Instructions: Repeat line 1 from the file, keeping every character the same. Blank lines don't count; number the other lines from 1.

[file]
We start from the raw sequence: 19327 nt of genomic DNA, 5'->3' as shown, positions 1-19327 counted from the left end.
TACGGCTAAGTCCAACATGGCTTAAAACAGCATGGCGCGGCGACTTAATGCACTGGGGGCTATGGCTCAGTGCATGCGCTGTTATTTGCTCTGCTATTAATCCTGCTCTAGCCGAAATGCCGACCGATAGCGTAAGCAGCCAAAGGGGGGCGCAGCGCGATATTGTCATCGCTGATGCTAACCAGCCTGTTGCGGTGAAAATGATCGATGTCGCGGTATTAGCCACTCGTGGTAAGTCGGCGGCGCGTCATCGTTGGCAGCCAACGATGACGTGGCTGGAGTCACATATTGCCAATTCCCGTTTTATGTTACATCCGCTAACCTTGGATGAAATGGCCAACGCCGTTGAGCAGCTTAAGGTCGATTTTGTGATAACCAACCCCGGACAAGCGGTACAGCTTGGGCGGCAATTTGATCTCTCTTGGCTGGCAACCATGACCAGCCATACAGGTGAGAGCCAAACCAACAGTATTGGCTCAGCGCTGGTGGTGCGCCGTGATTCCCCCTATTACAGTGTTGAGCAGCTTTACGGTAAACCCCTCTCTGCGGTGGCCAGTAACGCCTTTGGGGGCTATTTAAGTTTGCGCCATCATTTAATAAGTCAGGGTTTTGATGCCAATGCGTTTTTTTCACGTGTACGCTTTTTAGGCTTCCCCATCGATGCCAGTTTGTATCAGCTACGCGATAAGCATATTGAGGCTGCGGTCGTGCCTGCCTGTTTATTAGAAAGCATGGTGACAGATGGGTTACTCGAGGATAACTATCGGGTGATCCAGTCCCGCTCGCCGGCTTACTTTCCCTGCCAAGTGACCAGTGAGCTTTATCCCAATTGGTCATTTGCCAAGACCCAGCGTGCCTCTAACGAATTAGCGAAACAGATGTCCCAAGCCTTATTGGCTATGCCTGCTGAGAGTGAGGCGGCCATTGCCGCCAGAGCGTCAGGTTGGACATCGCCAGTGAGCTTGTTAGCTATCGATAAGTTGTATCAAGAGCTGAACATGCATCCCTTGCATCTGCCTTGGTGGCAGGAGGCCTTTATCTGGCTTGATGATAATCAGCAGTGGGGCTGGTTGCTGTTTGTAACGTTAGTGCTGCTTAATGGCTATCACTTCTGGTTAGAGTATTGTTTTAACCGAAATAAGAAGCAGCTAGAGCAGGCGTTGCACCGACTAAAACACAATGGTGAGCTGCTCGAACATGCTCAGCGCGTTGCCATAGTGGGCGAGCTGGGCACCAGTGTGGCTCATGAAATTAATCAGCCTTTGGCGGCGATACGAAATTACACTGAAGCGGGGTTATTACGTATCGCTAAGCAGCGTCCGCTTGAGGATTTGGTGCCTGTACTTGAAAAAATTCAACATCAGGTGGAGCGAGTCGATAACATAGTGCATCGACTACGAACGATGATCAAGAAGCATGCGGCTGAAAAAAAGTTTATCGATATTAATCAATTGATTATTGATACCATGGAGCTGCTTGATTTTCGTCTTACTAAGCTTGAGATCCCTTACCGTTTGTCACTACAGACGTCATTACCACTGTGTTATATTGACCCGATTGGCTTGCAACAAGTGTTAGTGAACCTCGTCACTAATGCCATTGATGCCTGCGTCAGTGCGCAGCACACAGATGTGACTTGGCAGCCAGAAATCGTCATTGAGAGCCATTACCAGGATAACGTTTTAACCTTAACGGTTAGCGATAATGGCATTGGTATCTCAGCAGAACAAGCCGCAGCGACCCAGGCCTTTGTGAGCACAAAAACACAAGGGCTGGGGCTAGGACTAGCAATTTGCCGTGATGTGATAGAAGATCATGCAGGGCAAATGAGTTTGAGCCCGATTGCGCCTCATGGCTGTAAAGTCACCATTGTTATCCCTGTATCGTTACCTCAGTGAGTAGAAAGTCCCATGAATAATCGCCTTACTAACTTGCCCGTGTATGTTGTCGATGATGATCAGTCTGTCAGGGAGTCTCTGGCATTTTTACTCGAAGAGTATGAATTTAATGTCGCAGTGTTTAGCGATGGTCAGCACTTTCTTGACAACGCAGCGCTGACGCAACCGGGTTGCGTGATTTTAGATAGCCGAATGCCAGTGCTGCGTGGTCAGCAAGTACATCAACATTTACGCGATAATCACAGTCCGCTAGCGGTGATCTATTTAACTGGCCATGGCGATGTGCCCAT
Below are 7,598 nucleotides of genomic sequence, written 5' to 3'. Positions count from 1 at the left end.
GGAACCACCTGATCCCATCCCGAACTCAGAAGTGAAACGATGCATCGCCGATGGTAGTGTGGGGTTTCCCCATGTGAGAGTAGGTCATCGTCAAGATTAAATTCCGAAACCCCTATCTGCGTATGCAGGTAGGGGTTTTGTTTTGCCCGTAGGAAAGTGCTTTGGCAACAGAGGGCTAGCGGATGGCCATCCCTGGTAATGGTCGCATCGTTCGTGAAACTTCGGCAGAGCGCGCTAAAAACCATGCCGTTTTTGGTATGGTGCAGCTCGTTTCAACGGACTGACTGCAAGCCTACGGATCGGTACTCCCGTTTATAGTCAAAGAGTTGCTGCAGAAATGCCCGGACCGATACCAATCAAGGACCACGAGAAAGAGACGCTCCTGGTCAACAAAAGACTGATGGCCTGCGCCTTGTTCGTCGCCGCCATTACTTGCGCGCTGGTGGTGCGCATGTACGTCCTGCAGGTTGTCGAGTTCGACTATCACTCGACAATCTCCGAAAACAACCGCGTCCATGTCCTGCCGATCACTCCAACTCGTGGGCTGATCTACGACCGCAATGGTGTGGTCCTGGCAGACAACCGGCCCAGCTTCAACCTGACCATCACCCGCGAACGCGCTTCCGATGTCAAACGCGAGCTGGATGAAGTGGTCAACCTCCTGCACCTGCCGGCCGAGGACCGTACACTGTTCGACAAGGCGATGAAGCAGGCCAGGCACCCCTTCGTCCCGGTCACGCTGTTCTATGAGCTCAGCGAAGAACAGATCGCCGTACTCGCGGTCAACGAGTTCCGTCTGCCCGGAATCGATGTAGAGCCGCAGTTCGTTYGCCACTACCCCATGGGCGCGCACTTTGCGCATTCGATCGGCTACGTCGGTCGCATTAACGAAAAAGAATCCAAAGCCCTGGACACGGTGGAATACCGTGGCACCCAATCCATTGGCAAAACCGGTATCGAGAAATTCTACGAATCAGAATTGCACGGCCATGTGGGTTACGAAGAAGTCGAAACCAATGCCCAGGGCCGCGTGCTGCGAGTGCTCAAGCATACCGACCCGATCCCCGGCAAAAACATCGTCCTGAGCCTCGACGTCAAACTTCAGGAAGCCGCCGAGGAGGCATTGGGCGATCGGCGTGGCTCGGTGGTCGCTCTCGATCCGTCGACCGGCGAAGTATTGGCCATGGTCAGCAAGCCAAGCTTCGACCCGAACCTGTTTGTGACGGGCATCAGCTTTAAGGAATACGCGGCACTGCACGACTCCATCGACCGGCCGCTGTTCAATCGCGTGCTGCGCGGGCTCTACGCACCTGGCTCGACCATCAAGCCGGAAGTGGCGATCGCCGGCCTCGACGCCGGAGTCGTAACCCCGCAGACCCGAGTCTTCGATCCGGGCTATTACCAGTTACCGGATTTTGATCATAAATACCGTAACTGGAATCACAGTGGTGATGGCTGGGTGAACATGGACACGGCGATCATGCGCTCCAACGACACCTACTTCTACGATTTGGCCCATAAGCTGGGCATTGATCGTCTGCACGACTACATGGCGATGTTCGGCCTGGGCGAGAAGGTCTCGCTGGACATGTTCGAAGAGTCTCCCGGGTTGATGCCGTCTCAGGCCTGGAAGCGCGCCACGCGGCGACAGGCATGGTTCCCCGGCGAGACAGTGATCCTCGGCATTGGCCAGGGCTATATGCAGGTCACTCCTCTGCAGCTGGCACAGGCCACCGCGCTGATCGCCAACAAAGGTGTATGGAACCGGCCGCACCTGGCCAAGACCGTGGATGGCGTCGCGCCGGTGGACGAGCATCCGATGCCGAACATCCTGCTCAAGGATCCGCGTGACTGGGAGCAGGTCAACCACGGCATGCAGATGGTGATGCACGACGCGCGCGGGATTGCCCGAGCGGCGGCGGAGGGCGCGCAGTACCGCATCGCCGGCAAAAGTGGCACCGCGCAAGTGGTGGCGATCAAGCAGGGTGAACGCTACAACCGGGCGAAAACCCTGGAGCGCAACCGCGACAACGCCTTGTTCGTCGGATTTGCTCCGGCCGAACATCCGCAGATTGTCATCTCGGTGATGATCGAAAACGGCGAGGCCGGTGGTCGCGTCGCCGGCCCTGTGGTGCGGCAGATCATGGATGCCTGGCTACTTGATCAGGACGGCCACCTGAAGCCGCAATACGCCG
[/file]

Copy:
We start from the raw sequence: 19327 nt of genomic DNA, 5'->3' as shown, positions 1-19327 counted from the left end.